The Infectious Diseases Society of America (IDSA) guidelines note that potential unintended consequences of treatment of asymptomatic bacteriuria include subsequent antimicrobial resistance, adverse drug effects, and cost (Nicolle 2005). Other potential unintended consequences would be increased hospital lengths of stay, delays in procedures, and the potential for diarrhea and C. difficile infections.
Now a new study (Drekonja 2012) makes us further question whether the CAUTI measure (as either a patient safety measure or P4P measure) may be inadvertently leading to other unintended and unwanted complications. The authors did a retrospective review of urine culture practices preoperatively in patients undergoing nonurologic surgeries in a VA hospital setting. In 25% of the surgeries a urine culture was obtained prior to surgery, though the frequency varied greatly by the service involved. Bacteruria was detected in 11% of these cultures though in most cases it was not treated. However, when they compared those patients in whom the preop bacteruria was treated with antibiotics vs. those not treated, the results were unexpected. The treated group had higher rates of surgical site infections (SSI’s) and higher rates of post-op UTI’s.
The above study had relatively small numbers and there may have been confounding factors (eg. were factors that led to the decision to treat the preoperative bacteruria also ones that led to higher rates of SSI’s?). So the study is not a definitive one but rather a hypothesis-generating one. A larger prospective study would need to be done. If it does turn out that obtaining urine cultures on admission in asymptomatic patients leads to unnecessary antibiotic treatment and that the treatment leads to an increase in post-op infections we clearly have an unintended consequence of the CMS metric of CAUTI as a never event. Thus, it may be time to retire CAUTI as the CMS metric. A more appropriate metric might simply be the percentage of urinary catheters meeting appropriateness criteria.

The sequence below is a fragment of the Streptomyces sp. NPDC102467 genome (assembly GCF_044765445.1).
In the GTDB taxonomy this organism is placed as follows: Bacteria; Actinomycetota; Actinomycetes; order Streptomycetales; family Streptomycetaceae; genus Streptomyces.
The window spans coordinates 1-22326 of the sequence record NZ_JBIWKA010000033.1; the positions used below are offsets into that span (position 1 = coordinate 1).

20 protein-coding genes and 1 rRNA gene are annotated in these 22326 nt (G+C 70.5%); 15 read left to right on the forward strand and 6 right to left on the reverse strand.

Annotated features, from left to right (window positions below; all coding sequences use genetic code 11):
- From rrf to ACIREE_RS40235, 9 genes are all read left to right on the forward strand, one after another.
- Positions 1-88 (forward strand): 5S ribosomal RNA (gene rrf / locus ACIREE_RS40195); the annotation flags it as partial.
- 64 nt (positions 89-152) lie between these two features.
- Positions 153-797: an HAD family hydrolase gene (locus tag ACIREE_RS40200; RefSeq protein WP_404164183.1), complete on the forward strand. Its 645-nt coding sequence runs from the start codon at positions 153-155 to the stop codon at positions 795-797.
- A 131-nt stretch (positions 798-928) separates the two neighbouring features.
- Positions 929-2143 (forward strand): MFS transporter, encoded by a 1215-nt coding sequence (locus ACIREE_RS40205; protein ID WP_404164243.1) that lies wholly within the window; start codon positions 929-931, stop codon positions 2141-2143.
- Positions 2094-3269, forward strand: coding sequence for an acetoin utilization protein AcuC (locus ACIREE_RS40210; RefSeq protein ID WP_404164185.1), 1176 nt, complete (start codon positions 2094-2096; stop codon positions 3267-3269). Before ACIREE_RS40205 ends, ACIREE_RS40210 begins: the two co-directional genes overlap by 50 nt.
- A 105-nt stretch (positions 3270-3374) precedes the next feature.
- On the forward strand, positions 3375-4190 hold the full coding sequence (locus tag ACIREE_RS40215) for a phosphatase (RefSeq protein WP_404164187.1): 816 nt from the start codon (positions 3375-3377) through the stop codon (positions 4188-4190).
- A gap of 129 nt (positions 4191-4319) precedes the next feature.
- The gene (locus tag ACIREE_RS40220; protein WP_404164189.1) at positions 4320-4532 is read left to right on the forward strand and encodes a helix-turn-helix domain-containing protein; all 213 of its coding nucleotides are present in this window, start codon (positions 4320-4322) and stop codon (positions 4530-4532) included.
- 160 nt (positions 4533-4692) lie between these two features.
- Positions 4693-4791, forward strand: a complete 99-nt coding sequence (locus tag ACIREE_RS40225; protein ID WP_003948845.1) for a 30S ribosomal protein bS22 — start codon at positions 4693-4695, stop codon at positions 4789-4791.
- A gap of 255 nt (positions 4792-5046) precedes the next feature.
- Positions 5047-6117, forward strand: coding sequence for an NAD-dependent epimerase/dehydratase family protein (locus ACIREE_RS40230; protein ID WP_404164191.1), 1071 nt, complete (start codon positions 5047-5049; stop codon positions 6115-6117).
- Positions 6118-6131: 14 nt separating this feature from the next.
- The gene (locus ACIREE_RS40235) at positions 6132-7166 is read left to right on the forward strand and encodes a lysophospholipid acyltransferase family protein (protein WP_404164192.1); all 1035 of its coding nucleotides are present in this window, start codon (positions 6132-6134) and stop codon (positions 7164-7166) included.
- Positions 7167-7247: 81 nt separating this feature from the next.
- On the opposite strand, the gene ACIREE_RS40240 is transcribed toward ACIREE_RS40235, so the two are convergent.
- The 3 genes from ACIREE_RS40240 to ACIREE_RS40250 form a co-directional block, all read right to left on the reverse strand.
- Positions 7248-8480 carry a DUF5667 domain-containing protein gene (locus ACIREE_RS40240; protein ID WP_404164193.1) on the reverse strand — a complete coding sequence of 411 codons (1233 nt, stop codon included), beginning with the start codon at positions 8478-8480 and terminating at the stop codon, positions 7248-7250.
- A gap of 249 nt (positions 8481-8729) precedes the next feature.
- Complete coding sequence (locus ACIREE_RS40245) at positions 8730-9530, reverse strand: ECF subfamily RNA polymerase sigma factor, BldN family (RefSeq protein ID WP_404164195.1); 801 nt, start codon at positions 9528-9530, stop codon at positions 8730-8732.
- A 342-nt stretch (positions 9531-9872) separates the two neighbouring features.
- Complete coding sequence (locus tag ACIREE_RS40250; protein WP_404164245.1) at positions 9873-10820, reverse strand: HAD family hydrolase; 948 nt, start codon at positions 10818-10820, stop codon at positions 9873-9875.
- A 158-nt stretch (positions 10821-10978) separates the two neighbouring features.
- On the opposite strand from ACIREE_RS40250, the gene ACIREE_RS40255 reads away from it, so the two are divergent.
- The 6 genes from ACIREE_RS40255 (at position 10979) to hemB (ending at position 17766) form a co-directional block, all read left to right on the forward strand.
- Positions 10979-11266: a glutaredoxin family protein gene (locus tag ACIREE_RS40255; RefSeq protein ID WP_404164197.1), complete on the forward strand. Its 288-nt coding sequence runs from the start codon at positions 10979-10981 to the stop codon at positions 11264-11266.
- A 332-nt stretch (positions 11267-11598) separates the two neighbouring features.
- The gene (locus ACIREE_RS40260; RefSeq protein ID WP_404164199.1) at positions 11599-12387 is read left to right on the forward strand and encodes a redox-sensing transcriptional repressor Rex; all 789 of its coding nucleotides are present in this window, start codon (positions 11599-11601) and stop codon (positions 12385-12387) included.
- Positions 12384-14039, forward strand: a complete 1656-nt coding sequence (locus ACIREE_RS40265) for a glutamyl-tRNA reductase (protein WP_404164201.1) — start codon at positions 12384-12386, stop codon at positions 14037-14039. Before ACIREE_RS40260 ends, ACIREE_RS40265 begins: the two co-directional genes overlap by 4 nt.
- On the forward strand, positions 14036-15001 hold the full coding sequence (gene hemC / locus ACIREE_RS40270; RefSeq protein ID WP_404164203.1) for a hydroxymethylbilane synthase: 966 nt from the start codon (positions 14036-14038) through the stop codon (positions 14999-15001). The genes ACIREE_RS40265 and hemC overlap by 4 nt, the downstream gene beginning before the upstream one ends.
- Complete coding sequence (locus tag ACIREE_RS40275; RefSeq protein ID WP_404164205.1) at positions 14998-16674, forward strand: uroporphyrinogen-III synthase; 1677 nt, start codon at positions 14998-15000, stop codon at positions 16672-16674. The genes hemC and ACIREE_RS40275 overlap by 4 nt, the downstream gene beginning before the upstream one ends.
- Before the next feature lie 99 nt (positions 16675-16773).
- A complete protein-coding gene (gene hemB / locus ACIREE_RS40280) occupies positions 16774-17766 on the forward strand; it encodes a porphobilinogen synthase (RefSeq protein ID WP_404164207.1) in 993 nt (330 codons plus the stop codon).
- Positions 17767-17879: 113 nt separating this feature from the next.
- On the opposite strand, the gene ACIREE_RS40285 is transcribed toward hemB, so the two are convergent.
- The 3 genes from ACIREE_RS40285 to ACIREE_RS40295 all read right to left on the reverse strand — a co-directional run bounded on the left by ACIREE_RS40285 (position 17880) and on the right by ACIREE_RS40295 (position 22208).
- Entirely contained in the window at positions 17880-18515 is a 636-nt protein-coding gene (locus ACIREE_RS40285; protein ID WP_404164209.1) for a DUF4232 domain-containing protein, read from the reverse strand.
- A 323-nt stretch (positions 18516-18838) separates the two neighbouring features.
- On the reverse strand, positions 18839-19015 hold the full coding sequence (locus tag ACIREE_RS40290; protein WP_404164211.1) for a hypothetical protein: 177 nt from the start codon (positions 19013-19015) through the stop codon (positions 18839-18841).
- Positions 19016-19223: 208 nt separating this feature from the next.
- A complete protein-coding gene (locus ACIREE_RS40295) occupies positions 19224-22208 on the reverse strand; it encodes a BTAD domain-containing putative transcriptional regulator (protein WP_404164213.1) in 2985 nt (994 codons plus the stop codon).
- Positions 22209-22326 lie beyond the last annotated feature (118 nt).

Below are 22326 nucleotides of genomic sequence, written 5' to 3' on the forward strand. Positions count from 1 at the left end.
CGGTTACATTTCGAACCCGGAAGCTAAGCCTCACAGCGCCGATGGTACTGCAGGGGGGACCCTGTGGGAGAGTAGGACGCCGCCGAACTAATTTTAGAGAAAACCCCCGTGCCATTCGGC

Continued focus on avoiding CAUTI’s is the right thing to do from a quality and patient safety perspective regardless of whether P4P or nonpayment policies are in effect or not. However, we need to make sure that using CAUTI’s as a P4P metric or flag for nonpayment is not causing more harm than good. The time may have come to retire the CAUTI metric.
Our other columns on urinary catheter-associated UTI’s:
Lee GM, Kleinman K, Soumerai SB, et al. Effect of Nonpayment for Preventable Infections in U.S. Hospitals. N Engl J Med 2012; 367: 1428-1437
U.S. Preventive Services Task Force (USPSTF). Screening for Asymptomatic Bacteriuria in Adults. July 2008
Wagenlehner FME, Naber KG, Weidner W. Asymptomatic Bacteriuria in Elderly Patients: Significance and Implications for Treatment. Drugs & Aging 2005; 22(10): 801-807
Nicolle LE, Bradley S, Colgan R, et al. Infectious Diseases Society of America Guidelines for the Diagnosis and Treatment of Asymptomatic Bacteriuria in Adults. Clinical Infectious Diseases 2005; 40: 643–54
Drekonja DM, Zarmbinski B, Johnson JR, et al. Preoperative Urine Cultures at a Veterans Affairs Medical Center. Arch Intern Med 2012; (): 1-2
Published online December 2012